The Covid pandemic is the elephant under the kotatsu. It dominates dinner table conversation. For many of us in Japan the new coronavirus first entered our lives aboard the Diamond Princess, the cruise ship ominously docked in Yokohama in February 2020.
I remember Tokyo Weekender community strategist Alex Shapiro rushing to my desk, frantically asking how we, as a news outlet, were going to cover the spreading pandemic. My heart sank. That was the moment I knew the new coronavirus, Covid-19, corona, whatever you want to call it, was going to stink every aspect of our lives like a goddamn elephant shitting under the table.
There’s nothing sexy about writing about a pandemic. I wanted to write about fizzy drinks at the hot new Ginza nightclub. Instead, I had to focus on toilet paper shortages and the most effective varieties of hand sanitizer.
We are launching a special section with essential information related to the coronavirus, including what to do and where to call for any COVID-19-related inquiries. https://t.co/o5AAiWtbUb pic.twitter.com/8f8mdC7HQQ
— Tokyo Weekender (@Tokyo_Weekender) April 3, 2020
In the middle of the pandemic, our editor-in-chief Annemarie Luck returned to South Africa and I was tabbed to fill her dance shoes. Being editor of Tokyo Weekender was the opportunity of a lifetime. It was everything I had worked for. In its 50th year, the publication was the longest-running English-language lifestyle magazine in Japan.
Now I was in charge, and the world was going to shit. (And remember: no toilet paper!)
Relearning to be Hyperlocal
The first order of business was to refocus our content, which was geared to the buildup of the Tokyo 2020 Olympics and our 50th-anniversary celebrations. Now all of that was gone.
The first time I was hired as an editor-in-chief was for a small-town newspaper in my home state of Iowa. Back then we were dealing with another kind of pandemic — an economic one. The 2007 Lehman Shock was well underway. Newspapers in America were going belly up left and right.
Every Friday at our office it was a guessing game who would be laid off next. We closed down our printing press and shipped it off to Argentina. We took week-long unpaid vacations (I had enough miles saved up to take a free trip to Tokyo).
At the end of 2008 (or 2009 – too much Strong Zero has made my memory hazy), our publishing company earned a total annual revenue of $1,000. We were the second-highest earner in the US operations of one of the world’s largest publishing companies.
Is it controversial to say that Japan is going to be OK? https://t.co/0DDti5NvVv
— Nick Narigon (@NickOfTime2020) May 9, 2020
In the aftermath of the Lehman Shock, media researchers reported that small-town newspapers were the only publications making money. Simply because we were creating unique content for a niche audience who were still paying subscriptions and buying advertising. They coined a term for this – hyperlocal.
Similarly, in the midst of the Covid-19 pandemic, Yoshiharu Hoshino, CEO of Hoshino Resorts, coined the term micro-tourism. He targeted local guests and collaborated with local businesses – earning accolades from the Japanese government for his success.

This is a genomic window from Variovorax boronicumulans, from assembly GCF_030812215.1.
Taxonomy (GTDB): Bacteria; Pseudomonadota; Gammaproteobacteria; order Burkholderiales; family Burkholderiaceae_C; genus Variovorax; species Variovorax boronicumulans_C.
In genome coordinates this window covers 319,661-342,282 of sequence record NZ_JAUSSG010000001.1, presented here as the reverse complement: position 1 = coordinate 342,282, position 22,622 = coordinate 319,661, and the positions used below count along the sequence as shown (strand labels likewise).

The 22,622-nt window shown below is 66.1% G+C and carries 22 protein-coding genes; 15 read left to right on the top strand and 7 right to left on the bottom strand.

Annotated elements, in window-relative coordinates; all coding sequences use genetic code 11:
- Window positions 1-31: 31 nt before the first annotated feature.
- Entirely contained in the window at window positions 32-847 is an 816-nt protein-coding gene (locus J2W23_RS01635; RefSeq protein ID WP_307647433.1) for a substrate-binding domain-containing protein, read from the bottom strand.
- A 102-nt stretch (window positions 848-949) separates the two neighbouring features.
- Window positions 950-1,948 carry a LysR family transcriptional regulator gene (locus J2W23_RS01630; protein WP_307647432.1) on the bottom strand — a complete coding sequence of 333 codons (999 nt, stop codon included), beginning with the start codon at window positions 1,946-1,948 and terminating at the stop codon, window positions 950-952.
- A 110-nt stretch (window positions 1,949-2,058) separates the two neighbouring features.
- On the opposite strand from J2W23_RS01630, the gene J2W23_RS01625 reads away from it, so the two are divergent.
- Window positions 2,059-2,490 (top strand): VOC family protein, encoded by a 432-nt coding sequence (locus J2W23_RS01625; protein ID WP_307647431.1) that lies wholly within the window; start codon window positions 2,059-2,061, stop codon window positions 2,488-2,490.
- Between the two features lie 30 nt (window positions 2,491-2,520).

At TW, rather than focusing our content on inbound travel, we embraced the international community who were in Tokyo with us. Along with the misses, we had a few hits.
We launched our monthly neighborhood guides, focusing on the new happenings and openings in the areas frequented and inhabited by Tokyo’s international community.
In addition to the TW Together campaign, we invited our favorite Tokyo-based talents to record performances for the TW Lockdown Party. This begat the TW Livehouse online concert series.
For years TW has written reviews and promoted events for Tokyo-based musicians. It was time these freeloaders paid the piper.
For our first live stream, DJ and producer Risa Taniguchi set up shop in UltraSuperNew Gallery in Harajuku where five of us got to enjoy an impressive set of music that was also shared with our Facebook audience.
Singer-songwriter Andrew Sloman recorded a show to coincide with the release of his Message of Hope EP. His livestream on the TW Facebook page had more than one million views.
The personal high for me was eating a dehydrated tarantula with The Voice top-10 finalist Josiah Hawley in the basement of Garret Interior Furniture Shop in Kamimeguro. Perhaps one day that YouTube video will have one million views.
An opportunity then arose for our family to move to Singapore. It was too good to pass up. After nearly a decade in Tokyo, it was time to say goodbye (though we have some stuff in storage so we’ll have to return at some point).
As my last hurrah for Tokyo Weekender, a group of TW Insider’s Club members and myself traveled to Minakami where Adventure Partner founder Cory McGowan led us up Mount Tanigawa to complete the TELL Step-Up Challenge. For our efforts we were recognized by TELL Japan with the Awareness Award.
Most importantly, my last issue of TW was the largest ever (80 pages) all on FCE-certified paper.
I was fortunate enough to be just one member of a strong, dedicated team that made this all happen. The experienced leadership team and talented staff still working every day to make TW the best it can be ensure that the magazine will live on for another 50 years and longer.
I’m proud to have been a small part of the storied history of this Tokyo institution.